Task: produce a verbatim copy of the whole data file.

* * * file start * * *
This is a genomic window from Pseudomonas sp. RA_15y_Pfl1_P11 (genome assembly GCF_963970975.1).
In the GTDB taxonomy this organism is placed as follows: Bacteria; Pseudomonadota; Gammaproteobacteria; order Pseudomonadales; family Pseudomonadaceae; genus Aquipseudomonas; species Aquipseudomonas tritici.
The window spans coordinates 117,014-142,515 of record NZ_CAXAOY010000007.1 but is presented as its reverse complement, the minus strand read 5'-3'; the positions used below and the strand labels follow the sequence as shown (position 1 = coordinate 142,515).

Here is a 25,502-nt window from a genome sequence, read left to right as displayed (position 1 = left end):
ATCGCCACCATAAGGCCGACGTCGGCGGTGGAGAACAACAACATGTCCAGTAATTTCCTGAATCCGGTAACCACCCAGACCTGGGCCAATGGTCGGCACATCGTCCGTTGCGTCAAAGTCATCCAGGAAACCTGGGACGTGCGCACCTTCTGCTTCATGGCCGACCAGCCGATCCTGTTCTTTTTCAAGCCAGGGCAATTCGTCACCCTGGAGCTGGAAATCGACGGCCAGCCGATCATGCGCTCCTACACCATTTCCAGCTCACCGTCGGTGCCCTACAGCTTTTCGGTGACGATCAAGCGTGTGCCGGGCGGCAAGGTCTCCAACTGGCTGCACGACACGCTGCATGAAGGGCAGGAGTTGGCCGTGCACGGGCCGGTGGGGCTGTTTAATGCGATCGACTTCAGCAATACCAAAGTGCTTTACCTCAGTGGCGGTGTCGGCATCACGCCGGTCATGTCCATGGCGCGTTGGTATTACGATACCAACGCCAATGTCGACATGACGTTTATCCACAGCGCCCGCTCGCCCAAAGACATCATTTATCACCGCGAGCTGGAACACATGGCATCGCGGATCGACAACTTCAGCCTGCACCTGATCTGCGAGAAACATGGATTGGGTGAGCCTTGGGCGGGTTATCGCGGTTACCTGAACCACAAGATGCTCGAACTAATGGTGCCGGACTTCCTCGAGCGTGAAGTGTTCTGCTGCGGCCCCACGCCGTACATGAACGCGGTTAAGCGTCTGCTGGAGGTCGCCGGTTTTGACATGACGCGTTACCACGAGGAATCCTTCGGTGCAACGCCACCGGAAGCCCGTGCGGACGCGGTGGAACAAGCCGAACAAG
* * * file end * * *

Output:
This is a genomic window from Pseudomonas sp. RA_15y_Pfl1_P11 (genome assembly GCF_963970975.1).
In the GTDB taxonomy this organism is placed as follows: Bacteria; Pseudomonadota; Gammaproteobacteria; order Pseudomonadales; family Pseudomonadaceae; genus Aquipseudomonas; species Aquipseudomonas tritici.
The window spans coordinates 117,014-142,515 of record NZ_CAXAOY010000007.1 but is presented as its reverse complement, the minus strand read 5'-3'; the positions used below and the strand labels follow the sequence as shown (position 1 = coordinate 142,515).

Here is a 25,502-nt window from a genome sequence, read left to right as displayed (position 1 = left end):
ATCGCCACCATAAGGCCGACGTCGGCGGTGGAGAACAACAACATGTCCAGTAATTTCCTGAATCCGGTAACCACCCAGACCTGGGCCAATGGTCGGCACATCGTCCGTTGCGTCAAAGTCATCCAGGAAACCTGGGACGTGCGCACCTTCTGCTTCATGGCCGACCAGCCGATCCTGTTCTTTTTCAAGCCAGGGCAATTCGTCACCCTGGAGCTGGAAATCGACGGCCAGCCGATCATGCGCTCCTACACCATTTCCAGCTCACCGTCGGTGCCCTACAGCTTTTCGGTGACGATCAAGCGTGTGCCGGGCGGCAAGGTCTCCAACTGGCTGCACGACACGCTGCATGAAGGGCAGGAGTTGGCCGTGCACGGGCCGGTGGGGCTGTTTAATGCGATCGACTTCAGCAATACCAAAGTGCTTTACCTCAGTGGCGGTGTCGGCATCACGCCGGTCATGTCCATGGCGCGTTGGTATTACGATACCAACGCCAATGTCGACATGACGTTTATCCACAGCGCCCGCTCGCCCAAAGACATCATTTATCACCGCGAGCTGGAACACATGGCATCGCGGATCGACAACTTCAGCCTGCACCTGATCTGCGAGAAACATGGATTGGGTGAGCCTTGGGCGGGTTATCGCGGTTACCTGAACCACAAGATGCTCGAACTAATGGTGCCGGACTTCCTCGAGCGTGAAGTGTTCTGCTGCGGCCCCACGCCGTACATGAACGCGGTTAAGCGTCTGCTGGAGGTCGCCGGTTTTGACATGACGCGTTACCACGAGGAATCCTTCGGTGCAACGCCACCGGAAGCCCGTGCGGACGCGGTGGAACAAGCCGAACAAG